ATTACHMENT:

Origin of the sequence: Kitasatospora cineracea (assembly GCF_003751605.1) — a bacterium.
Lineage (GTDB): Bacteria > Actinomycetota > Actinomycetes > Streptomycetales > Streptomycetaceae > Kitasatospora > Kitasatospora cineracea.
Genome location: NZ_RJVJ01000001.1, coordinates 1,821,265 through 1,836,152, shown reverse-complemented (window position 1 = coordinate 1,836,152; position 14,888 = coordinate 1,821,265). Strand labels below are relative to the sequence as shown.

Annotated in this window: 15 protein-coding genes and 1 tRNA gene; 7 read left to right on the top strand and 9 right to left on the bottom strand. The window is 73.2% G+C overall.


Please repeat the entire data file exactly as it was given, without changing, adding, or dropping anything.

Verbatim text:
Origin of the sequence: Kitasatospora cineracea (assembly GCF_003751605.1) — a bacterium.
Lineage (GTDB): Bacteria > Actinomycetota > Actinomycetes > Streptomycetales > Streptomycetaceae > Kitasatospora > Kitasatospora cineracea.
Genome location: NZ_RJVJ01000001.1, coordinates 1,821,265 through 1,836,152, shown reverse-complemented (window position 1 = coordinate 1,836,152; position 14,888 = coordinate 1,821,265). Strand labels below are relative to the sequence as shown.

Annotated in this window: 15 protein-coding genes and 1 tRNA gene; 7 read left to right on the top strand and 9 right to left on the bottom strand. The window is 73.2% G+C overall.